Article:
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Morris Van Insurance
William Morris, then a bicycle manufacturer, started the Morris Motor Company in 1913. The first vehicle Morris produced was the Bullnose Oxford, which, obviously, was produced by the company’s Oxford factory. Over its first decade, the company grew in both size and stature. By 1924, Morris overtook American auto giant Ford to claim a 51% share in the British automobile market, a stately accomplishment by anyones standards. In a move destined to be remembered by history, Cecil Kimber who was the head of the Morris Sales Agency in Oxford started producing sportier models of the Morris automobile, cars that were named for the Morris Garage agency, better known as MGs.
Though this sportier model bearing the Morris name is probably one of the best known cars produced by Morris, the company expanded in the 1930s and 1940s by producing reliable family automobiles. Examples of these are the Morris Minor and the Morris Oxford, both of which were released in 1948. The Oxford carries the additional distinction of serving as the base design for the widely known Ambassador automobile, arguably Indias most storied state-produced automobile.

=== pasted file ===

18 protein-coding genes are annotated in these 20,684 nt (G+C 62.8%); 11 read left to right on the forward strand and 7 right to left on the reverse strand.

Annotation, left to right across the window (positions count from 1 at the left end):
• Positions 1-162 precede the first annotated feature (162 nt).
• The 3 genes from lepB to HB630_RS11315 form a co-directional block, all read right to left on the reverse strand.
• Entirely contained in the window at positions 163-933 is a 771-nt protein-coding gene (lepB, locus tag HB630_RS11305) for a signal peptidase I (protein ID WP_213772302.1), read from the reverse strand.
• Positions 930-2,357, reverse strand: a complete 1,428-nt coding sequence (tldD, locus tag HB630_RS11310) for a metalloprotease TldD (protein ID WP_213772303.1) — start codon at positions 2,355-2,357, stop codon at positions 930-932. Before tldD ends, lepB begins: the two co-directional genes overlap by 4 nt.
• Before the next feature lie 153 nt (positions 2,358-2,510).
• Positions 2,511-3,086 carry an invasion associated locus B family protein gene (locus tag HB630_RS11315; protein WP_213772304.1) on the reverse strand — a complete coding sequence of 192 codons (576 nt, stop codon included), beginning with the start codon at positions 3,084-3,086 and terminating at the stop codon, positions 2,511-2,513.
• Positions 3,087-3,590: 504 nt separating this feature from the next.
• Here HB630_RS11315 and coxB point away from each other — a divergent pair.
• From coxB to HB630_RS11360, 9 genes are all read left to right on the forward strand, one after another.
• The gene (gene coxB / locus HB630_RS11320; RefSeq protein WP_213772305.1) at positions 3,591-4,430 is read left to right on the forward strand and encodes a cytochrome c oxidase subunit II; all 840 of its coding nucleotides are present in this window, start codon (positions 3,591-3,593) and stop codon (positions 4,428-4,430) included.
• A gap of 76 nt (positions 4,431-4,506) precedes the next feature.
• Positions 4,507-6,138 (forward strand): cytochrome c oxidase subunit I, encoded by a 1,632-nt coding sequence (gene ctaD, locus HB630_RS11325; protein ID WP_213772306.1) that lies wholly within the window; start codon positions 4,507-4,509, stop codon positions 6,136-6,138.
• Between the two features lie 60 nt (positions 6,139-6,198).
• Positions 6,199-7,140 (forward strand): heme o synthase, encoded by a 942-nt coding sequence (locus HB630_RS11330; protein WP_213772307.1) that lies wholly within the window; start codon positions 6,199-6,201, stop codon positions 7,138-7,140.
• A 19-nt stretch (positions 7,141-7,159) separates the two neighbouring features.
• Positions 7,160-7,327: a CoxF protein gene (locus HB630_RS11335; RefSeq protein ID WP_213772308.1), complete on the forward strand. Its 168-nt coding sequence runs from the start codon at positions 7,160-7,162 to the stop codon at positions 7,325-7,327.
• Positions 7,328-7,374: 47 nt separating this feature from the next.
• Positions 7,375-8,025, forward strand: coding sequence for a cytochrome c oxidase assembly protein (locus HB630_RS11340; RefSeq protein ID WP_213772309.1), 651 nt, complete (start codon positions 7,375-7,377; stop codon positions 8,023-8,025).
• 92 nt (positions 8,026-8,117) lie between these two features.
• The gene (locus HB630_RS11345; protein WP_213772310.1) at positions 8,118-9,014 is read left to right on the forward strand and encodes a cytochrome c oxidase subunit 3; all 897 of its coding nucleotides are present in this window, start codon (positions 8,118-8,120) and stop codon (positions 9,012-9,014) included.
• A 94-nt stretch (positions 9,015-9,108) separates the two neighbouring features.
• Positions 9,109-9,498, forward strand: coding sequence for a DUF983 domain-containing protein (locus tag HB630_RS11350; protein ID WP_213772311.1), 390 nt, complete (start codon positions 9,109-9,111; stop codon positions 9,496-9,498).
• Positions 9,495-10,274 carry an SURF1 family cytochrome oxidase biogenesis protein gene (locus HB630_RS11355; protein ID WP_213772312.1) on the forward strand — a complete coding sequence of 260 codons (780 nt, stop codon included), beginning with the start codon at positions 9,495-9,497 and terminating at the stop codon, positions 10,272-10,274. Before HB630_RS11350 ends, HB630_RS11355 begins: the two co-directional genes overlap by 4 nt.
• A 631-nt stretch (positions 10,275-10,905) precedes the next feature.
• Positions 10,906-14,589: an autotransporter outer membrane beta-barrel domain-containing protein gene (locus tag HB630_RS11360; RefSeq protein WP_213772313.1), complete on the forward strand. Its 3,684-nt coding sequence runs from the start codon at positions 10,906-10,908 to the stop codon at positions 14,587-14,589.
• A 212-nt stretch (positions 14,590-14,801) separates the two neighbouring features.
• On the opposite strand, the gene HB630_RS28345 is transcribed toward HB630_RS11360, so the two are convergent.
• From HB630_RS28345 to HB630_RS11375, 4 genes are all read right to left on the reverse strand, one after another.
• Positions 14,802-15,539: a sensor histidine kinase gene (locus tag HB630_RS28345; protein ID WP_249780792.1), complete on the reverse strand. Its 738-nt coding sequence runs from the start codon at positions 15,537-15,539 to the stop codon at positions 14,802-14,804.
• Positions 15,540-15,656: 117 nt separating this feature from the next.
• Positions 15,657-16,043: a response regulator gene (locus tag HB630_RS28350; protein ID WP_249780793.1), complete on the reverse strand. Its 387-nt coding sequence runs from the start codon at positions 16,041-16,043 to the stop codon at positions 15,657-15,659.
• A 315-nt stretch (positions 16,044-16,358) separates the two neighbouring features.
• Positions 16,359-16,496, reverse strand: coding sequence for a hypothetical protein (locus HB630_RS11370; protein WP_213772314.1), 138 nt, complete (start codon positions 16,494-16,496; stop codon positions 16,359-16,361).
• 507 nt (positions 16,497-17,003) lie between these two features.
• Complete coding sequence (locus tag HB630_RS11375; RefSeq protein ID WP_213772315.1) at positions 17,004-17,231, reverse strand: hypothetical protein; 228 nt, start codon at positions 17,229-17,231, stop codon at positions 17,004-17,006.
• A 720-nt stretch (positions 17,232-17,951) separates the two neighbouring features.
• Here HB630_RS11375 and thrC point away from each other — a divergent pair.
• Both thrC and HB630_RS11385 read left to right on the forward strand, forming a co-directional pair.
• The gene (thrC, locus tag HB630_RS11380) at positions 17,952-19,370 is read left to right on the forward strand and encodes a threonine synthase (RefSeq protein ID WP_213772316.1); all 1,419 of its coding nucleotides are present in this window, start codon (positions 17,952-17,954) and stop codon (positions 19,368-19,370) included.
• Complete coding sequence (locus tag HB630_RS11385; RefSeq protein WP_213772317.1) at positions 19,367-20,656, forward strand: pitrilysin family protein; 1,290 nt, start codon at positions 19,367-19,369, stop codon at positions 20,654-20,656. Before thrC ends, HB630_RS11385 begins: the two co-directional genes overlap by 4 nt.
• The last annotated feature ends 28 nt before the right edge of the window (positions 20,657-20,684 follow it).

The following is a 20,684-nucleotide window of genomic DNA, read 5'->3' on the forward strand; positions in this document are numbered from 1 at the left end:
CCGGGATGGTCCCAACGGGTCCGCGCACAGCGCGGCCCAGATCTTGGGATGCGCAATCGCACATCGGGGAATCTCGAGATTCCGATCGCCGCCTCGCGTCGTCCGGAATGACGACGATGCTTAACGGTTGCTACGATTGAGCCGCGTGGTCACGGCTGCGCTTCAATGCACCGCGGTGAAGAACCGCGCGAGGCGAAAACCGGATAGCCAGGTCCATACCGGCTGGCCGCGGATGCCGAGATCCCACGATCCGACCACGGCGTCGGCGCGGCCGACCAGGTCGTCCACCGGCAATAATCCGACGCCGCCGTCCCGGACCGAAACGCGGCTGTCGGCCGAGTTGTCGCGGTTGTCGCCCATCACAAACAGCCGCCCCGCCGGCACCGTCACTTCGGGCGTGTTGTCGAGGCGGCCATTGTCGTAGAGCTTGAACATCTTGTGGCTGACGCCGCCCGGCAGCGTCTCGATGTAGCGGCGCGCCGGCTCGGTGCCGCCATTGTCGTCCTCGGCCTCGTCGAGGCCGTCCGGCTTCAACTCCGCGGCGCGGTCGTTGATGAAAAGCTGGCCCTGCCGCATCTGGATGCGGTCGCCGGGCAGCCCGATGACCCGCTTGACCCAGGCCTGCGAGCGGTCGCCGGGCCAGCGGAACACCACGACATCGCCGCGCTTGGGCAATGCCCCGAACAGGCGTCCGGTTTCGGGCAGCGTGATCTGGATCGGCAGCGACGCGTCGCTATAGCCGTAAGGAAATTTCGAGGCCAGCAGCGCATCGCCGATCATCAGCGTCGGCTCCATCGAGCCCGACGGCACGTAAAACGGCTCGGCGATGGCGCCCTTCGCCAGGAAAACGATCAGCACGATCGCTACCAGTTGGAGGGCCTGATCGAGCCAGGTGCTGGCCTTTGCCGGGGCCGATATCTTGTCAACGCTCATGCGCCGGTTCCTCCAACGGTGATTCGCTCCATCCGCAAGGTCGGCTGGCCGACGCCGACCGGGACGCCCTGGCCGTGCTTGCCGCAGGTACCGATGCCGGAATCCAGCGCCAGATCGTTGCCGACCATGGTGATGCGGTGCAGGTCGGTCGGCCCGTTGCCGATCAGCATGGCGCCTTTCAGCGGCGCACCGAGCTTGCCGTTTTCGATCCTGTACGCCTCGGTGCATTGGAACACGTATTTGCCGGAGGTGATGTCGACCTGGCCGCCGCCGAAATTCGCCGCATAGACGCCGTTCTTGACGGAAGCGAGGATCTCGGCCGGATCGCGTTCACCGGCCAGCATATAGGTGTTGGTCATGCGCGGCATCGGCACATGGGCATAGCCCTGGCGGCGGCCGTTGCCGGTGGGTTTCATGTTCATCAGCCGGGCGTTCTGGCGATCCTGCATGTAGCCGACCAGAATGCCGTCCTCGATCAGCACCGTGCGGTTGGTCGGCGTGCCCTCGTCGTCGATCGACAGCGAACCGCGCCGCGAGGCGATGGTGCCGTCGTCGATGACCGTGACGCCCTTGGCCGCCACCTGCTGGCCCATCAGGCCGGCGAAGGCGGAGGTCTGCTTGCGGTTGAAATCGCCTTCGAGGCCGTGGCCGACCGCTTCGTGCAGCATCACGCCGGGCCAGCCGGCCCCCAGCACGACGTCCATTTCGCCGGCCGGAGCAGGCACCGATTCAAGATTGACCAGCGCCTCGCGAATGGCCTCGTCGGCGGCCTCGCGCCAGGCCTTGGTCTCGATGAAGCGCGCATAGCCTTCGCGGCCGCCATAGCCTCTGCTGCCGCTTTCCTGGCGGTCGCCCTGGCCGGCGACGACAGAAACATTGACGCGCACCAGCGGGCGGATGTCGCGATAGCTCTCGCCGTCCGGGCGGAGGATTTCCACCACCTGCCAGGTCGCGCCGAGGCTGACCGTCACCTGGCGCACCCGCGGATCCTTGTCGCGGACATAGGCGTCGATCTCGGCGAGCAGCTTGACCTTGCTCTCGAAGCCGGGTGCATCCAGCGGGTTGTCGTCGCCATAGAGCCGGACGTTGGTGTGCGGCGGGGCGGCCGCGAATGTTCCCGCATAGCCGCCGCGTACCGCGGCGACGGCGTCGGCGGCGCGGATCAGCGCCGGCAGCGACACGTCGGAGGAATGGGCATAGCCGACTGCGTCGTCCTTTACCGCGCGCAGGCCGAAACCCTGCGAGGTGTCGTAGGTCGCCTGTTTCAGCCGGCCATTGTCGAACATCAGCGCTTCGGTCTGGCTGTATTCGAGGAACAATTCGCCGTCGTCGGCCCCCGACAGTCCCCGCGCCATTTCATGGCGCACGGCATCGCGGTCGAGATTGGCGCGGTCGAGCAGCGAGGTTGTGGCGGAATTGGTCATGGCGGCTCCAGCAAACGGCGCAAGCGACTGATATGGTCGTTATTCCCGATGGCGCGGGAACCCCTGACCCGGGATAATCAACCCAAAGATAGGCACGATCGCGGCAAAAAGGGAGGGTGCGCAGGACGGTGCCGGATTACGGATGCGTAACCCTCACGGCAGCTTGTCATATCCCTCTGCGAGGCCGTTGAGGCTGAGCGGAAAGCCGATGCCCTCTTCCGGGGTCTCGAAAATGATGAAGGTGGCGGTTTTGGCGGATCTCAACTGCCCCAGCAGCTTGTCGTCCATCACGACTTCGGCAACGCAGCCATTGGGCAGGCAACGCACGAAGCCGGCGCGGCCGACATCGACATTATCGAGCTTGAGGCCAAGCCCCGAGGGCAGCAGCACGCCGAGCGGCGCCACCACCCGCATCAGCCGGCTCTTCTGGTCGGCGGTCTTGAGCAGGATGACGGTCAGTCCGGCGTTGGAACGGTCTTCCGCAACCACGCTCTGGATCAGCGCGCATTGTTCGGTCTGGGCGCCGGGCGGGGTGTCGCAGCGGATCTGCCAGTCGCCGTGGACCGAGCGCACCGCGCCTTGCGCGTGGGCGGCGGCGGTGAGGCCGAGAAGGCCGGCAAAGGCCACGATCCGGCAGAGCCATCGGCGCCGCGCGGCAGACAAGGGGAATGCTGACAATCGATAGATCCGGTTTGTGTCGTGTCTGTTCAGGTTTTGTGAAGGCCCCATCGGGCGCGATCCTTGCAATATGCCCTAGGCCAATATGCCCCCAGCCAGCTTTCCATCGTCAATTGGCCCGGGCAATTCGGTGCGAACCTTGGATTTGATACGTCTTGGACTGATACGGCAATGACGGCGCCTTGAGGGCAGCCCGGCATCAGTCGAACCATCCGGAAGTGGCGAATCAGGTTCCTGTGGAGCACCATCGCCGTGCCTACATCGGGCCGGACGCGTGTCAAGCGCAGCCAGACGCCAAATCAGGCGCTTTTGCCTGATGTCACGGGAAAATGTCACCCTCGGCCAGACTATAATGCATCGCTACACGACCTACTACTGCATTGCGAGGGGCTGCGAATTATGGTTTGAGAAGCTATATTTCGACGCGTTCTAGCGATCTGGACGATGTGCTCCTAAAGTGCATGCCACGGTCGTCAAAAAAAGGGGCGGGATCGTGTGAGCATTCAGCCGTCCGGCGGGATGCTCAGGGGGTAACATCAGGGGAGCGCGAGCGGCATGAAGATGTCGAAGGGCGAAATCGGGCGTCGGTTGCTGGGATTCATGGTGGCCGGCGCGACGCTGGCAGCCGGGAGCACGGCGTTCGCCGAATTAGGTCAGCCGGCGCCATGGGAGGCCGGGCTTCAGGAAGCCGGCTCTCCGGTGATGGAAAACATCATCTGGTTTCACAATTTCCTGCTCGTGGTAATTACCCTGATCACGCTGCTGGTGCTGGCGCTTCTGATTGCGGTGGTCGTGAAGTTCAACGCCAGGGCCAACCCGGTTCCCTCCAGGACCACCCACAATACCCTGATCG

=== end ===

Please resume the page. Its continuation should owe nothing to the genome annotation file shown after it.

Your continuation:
The 1950s saw a change for Morris, as it merged with Austin, a company which once served as its rival. The newly formed company was renamed the British Motor Corporation, and in 1968, the Morris brand was incorporated as part of British Leyland.
The Morris brand existed well into the 1980s, with the production of such passenger automobiles as the Morris Marina and its cousin, the Morris Ital. The last vehicle to bear the Morris brand name was a van whose design owes much to the old Austin Metro. However, the early 1980s also saw the Morris plant in Cowley used exclusively for the production of Rover and Austin vehicles. Now, MG Rover who own what is left of both the British Motor Corporation and British Leyland are owners of the Morris brand badge. The assembly plant in Cowley is now the property of BMW, and they use it for production of the new line of MINI automobiles. Currently the MG Rover brand is in receivership, and its future is decidedly uncertain.